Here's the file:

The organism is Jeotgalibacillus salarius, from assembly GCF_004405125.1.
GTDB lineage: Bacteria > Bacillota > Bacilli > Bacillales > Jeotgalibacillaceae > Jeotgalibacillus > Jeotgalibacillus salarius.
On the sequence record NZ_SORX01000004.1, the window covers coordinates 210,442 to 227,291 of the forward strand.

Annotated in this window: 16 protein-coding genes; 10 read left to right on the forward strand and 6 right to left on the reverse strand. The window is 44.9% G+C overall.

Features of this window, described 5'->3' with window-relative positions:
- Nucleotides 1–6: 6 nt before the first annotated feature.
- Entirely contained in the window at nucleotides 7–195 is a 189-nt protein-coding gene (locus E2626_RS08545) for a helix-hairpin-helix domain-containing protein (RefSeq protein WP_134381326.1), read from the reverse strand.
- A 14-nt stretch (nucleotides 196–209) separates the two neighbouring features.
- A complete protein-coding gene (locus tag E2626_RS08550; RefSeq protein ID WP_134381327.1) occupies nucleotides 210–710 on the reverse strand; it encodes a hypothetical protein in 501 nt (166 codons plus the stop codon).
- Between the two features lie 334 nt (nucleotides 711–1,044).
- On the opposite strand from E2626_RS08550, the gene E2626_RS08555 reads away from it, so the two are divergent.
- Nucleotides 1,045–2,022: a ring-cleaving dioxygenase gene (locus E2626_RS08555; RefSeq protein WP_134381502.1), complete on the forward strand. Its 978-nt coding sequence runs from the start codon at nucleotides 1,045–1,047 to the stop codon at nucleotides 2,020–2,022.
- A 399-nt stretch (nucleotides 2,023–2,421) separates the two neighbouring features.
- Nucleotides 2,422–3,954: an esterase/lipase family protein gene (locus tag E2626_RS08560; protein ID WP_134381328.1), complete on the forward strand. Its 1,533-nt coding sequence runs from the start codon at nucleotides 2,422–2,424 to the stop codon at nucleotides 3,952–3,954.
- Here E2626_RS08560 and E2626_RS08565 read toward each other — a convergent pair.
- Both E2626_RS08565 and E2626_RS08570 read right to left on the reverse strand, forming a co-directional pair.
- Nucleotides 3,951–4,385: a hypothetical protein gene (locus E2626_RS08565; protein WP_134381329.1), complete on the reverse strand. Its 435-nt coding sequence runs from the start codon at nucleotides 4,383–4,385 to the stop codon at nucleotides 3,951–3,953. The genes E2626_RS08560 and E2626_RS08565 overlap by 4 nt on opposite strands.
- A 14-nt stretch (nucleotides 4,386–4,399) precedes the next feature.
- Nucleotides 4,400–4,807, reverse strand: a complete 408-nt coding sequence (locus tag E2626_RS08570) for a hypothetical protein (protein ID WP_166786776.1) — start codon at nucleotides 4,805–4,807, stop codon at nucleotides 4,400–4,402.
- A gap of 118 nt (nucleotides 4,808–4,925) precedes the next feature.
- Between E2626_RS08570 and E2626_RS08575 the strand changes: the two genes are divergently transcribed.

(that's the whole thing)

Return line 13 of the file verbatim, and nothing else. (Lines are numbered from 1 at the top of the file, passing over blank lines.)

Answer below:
- A 399-nt stretch (nucleotides 2,023–2,421) separates the two neighbouring features.